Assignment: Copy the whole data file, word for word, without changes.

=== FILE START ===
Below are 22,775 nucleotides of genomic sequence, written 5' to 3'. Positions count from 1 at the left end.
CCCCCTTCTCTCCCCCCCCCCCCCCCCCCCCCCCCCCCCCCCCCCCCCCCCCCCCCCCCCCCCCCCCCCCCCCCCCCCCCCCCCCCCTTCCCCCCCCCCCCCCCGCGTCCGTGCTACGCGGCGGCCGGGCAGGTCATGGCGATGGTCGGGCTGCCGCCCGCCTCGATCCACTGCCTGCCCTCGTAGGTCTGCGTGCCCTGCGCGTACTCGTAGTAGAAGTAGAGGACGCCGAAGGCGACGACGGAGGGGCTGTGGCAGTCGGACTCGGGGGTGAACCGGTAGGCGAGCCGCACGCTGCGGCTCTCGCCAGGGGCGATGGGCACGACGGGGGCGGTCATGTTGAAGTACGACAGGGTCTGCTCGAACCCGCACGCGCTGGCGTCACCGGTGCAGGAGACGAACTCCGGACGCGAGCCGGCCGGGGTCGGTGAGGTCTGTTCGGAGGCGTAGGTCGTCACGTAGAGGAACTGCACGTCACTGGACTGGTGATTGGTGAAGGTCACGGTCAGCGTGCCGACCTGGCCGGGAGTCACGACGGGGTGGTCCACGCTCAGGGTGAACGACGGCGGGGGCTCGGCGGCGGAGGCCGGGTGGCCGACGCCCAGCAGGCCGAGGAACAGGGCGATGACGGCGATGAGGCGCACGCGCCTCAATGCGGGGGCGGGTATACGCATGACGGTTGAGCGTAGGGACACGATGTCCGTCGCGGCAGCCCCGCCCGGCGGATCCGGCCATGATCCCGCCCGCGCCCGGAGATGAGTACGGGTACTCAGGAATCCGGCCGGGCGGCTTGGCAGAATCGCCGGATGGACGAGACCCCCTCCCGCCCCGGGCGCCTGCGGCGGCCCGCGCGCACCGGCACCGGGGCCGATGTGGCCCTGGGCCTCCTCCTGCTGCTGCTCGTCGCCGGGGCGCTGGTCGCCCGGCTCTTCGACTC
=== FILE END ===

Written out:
Below are 22,775 nucleotides of genomic sequence, written 5' to 3'. Positions count from 1 at the left end.
CCCCCTTCTCTCCCCCCCCCCCCCCCCCCCCCCCCCCCCCCCCCCCCCCCCCCCCCCCCCCCCCCCCCCCCCCCCCCCCCCCCCCCCTTCCCCCCCCCCCCCCCGCGTCCGTGCTACGCGGCGGCCGGGCAGGTCATGGCGATGGTCGGGCTGCCGCCCGCCTCGATCCACTGCCTGCCCTCGTAGGTCTGCGTGCCCTGCGCGTACTCGTAGTAGAAGTAGAGGACGCCGAAGGCGACGACGGAGGGGCTGTGGCAGTCGGACTCGGGGGTGAACCGGTAGGCGAGCCGCACGCTGCGGCTCTCGCCAGGGGCGATGGGCACGACGGGGGCGGTCATGTTGAAGTACGACAGGGTCTGCTCGAACCCGCACGCGCTGGCGTCACCGGTGCAGGAGACGAACTCCGGACGCGAGCCGGCCGGGGTCGGTGAGGTCTGTTCGGAGGCGTAGGTCGTCACGTAGAGGAACTGCACGTCACTGGACTGGTGATTGGTGAAGGTCACGGTCAGCGTGCCGACCTGGCCGGGAGTCACGACGGGGTGGTCCACGCTCAGGGTGAACGACGGCGGGGGCTCGGCGGCGGAGGCCGGGTGGCCGACGCCCAGCAGGCCGAGGAACAGGGCGATGACGGCGATGAGGCGCACGCGCCTCAATGCGGGGGCGGGTATACGCATGACGGTTGAGCGTAGGGACACGATGTCCGTCGCGGCAGCCCCGCCCGGCGGATCCGGCCATGATCCCGCCCGCGCCCGGAGATGAGTACGGGTACTCAGGAATCCGGCCGGGCGGCTTGGCAGAATCGCCGGATGGACGAGACCCCCTCCCGCCCCGGGCGCCTGCGGCGGCCCGCGCGCACCGGCACCGGGGCCGATGTGGCCCTGGGCCTCCTCCTGCTGCTGCTCGTCGCCGGGGCGCTGGTCGCCCGGCTCTTCGACTC